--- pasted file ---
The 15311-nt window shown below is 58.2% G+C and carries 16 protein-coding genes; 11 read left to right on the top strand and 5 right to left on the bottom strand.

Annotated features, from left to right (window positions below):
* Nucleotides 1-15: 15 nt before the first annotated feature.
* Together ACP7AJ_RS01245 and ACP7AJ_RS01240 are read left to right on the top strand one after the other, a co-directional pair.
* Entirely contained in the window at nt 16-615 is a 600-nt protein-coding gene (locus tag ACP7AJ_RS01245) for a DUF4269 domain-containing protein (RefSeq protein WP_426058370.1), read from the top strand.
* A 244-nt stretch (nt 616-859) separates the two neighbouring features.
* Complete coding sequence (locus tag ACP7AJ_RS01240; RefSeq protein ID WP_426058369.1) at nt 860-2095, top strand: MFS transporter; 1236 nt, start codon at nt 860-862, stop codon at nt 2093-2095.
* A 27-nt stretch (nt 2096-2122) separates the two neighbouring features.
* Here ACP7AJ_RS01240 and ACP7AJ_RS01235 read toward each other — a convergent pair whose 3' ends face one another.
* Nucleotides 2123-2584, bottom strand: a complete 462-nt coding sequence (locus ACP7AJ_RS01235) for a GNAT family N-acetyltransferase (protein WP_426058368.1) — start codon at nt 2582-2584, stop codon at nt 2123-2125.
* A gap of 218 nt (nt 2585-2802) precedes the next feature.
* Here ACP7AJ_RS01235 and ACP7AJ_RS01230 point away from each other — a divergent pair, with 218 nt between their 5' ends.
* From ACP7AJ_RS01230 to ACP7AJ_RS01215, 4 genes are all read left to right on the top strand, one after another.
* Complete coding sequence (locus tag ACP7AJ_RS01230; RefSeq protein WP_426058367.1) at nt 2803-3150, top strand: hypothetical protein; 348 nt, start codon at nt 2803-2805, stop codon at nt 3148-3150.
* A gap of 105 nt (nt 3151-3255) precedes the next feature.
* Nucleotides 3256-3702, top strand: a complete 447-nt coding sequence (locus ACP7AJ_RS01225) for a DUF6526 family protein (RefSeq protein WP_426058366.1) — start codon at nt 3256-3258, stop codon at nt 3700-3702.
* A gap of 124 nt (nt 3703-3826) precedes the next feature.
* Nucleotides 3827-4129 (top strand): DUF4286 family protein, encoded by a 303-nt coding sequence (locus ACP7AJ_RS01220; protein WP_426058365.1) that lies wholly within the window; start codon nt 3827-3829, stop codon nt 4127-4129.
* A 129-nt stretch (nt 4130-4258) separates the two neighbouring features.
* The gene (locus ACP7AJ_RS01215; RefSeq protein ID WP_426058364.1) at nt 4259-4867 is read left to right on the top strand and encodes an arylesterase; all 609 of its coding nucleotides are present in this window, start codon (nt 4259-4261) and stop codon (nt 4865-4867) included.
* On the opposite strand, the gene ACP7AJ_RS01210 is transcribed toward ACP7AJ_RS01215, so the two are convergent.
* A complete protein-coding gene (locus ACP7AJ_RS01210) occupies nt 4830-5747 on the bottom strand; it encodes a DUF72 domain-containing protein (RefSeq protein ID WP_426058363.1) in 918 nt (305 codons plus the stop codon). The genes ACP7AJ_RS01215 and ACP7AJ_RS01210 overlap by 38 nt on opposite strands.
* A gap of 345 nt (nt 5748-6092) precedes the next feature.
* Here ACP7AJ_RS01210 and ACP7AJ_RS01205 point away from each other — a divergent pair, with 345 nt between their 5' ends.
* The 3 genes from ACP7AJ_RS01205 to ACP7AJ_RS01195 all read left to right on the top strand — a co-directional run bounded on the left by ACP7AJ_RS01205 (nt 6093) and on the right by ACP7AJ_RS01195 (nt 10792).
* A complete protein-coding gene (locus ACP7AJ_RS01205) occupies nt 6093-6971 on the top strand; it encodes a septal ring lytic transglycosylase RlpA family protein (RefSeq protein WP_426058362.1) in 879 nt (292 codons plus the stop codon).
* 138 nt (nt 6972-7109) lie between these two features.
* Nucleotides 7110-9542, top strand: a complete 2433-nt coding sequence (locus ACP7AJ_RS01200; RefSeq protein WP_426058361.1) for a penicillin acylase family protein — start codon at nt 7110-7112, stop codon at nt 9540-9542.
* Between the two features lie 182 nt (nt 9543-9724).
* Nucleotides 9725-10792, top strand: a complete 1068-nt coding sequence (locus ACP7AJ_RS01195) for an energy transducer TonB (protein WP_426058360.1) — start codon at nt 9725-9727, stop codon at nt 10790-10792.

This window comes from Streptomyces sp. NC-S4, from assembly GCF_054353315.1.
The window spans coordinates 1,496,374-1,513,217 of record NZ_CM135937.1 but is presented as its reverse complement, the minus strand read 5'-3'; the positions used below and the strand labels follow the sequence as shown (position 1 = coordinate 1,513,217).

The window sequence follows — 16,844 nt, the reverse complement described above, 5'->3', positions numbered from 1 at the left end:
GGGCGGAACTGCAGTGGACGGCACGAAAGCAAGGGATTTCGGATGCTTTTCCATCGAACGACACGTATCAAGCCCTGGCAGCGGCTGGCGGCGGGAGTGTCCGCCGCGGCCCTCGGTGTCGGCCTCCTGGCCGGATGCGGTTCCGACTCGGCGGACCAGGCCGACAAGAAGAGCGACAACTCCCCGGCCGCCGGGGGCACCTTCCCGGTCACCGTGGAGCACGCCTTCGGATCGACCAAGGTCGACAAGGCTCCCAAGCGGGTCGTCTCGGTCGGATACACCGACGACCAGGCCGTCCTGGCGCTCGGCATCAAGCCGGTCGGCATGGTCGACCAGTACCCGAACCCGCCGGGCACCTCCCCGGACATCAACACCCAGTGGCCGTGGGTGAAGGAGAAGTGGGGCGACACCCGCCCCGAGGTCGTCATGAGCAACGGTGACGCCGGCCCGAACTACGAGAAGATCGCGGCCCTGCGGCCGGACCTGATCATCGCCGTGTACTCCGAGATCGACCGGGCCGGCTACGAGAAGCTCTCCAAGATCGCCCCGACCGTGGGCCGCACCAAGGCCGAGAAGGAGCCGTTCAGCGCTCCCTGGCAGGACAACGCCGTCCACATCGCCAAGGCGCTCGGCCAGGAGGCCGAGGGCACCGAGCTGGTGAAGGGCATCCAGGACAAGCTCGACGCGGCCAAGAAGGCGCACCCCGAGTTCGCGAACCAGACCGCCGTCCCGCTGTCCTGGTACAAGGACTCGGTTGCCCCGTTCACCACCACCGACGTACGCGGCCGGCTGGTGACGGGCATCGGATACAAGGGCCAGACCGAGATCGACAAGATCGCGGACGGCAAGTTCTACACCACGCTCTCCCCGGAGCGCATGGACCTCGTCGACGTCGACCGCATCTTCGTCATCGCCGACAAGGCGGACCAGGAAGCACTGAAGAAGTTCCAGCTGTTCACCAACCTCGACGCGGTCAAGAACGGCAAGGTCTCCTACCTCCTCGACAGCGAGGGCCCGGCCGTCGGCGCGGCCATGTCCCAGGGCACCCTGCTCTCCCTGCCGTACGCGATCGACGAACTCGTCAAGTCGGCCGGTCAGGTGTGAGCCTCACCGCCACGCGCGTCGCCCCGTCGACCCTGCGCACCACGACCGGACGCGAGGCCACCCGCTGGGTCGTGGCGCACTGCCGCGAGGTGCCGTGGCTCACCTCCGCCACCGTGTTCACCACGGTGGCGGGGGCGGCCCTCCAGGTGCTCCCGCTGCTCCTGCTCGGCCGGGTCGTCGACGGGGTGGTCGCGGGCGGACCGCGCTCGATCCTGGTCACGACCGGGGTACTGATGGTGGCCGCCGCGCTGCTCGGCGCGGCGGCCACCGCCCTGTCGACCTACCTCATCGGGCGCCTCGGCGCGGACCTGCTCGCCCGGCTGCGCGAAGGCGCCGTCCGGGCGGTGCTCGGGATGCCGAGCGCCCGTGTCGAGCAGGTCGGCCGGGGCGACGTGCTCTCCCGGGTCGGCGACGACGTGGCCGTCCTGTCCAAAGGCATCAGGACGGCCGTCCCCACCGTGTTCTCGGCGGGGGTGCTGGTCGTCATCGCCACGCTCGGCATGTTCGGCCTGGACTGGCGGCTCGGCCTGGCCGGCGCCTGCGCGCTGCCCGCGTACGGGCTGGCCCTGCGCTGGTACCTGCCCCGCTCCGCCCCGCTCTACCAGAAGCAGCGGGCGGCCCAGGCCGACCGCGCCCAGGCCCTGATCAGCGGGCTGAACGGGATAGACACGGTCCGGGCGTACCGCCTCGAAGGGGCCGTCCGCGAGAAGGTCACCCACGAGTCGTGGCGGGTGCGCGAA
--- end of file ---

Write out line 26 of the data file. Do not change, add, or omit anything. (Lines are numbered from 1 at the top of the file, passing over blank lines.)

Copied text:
* A complete protein-coding gene (locus ACP7AJ_RS01205) occupies nt 6093-6971 on the top strand; it encodes a septal ring lytic transglycosylase RlpA family protein (RefSeq protein WP_426058362.1) in 879 nt (292 codons plus the stop codon).